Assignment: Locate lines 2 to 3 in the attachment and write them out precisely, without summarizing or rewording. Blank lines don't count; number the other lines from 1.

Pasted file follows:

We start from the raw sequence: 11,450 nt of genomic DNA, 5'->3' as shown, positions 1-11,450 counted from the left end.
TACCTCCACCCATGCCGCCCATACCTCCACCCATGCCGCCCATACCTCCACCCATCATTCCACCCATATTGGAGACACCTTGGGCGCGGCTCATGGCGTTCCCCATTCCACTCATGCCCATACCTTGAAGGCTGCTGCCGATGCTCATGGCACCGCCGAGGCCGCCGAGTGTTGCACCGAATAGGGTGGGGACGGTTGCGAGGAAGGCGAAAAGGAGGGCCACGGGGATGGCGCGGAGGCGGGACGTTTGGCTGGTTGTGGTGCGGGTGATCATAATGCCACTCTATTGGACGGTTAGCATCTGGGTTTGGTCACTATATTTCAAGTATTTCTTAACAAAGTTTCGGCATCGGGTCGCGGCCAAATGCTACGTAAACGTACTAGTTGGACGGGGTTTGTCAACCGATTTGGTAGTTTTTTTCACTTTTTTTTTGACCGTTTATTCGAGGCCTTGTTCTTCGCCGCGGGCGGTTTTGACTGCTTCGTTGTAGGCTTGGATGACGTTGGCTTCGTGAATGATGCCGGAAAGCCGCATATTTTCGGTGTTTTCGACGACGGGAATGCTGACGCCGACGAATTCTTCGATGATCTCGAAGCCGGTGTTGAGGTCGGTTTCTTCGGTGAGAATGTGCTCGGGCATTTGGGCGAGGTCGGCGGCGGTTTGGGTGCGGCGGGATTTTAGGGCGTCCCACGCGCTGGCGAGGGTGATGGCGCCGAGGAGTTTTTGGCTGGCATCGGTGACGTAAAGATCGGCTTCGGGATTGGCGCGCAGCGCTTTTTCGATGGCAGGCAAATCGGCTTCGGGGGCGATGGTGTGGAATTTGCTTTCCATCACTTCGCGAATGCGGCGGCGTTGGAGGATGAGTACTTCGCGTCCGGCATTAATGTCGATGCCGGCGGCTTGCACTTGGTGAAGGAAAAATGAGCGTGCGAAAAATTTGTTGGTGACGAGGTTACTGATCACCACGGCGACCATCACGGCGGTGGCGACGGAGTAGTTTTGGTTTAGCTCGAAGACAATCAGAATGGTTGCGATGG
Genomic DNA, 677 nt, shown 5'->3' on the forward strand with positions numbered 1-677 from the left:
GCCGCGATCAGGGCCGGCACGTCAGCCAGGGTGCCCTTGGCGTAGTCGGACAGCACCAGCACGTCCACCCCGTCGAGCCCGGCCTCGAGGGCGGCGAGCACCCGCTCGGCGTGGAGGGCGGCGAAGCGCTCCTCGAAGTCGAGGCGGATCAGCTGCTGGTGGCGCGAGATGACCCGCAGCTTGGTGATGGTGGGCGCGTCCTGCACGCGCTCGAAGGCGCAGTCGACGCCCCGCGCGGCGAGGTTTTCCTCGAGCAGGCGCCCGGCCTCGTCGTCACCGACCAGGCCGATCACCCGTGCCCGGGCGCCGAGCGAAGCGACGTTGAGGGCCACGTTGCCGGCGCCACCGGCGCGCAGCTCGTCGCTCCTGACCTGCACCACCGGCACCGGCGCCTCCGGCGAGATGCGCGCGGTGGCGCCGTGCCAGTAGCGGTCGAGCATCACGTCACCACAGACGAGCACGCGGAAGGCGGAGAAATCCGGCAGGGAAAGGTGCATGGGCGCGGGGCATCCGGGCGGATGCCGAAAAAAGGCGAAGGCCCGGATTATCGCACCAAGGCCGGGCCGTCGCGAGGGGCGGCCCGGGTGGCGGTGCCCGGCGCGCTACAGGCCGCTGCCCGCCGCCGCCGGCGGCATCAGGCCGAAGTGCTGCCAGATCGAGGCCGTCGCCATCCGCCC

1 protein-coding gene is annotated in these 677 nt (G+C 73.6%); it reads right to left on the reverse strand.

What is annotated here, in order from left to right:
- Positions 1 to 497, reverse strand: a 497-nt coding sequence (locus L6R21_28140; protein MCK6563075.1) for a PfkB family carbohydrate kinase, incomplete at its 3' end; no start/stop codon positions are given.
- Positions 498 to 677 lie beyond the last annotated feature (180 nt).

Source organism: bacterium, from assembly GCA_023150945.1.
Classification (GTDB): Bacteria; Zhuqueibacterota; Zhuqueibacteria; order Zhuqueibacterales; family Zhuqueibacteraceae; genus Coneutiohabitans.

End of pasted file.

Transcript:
TACCTCCACCCATGCCGCCCATACCTCCACCCATGCCGCCCATACCTCCACCCATCATTCCACCCATATTGGAGACACCTTGGGCGCGGCTCATGGCGTTCCCCATTCCACTCATGCCCATACCTTGAAGGCTGCTGCCGATGCTCATGGCACCGCCGAGGCCGCCGAGTGTTGCACCGAATAGGGTGGGGACGGTTGCGAGGAAGGCGAAAAGGAGGGCCACGGGGATGGCGCGGAGGCGGGACGTTTGGCTGGTTGTGGTGCGGGTGATCATAATGCCACTCTATTGGACGGTTAGCATCTGGGTTTGGTCACTATATTTCAAGTATTTCTTAACAAAGTTTCGGCATCGGGTCGCGGCCAAATGCTACGTAAACGTACTAGTTGGACGGGGTTTGTCAACCGATTTGGTAGTTTTTTTCACTTTTTTTTTGACCGTTTATTCGAGGCCTTGTTCTTCGCCGCGGGCGGTTTTGACTGCTTCGTTGTAGGCTTGGATGACGTTGGCTTCGTGAATGATGCCGGAAAGCCGCATATTTTCGGTGTTTTCGACGACGGGAATGCTGACGCCGACGAATTCTTCGATGATCTCGAAGCCGGTGTTGAGGTCGGTTTCTTCGGTGAGAATGTGCTCGGGCATTTGGGCGAGGTCGGCGGCGGTTTGGGTGCGGCGGGATTTTAGGGCGTCCCACGCGCTGGCGAGGGTGATGGCGCCGAGGAGTTTTTGGCTGGCATCGGTGACGTAAAGATCGGCTTCGGGATTGGCGCGCAGCGCTTTTTCGATGGCAGGCAAATCGGCTTCGGGGGCGATGGTGTGGAATTTGCTTTCCATCACTTCGCGAATGCGGCGGCGTTGGAGGATGAGTACTTCGCGTCCGGCATTAATGTCGATGCCGGCGGCTTGCACTTGGTGAAGGAAAAATGAGCGTGCGAAAAATTTGTTGGTGACGAGGTTACTGATCACCACGGCGACCATCACGGCGGTGGCGACGGAGTAGTTTTGGTTTAGCTCGAAGACAATCAGAATGGTTGCGATGG
Genomic DNA, 677 nt, shown 5'->3' on the forward strand with positions numbered 1-677 from the left: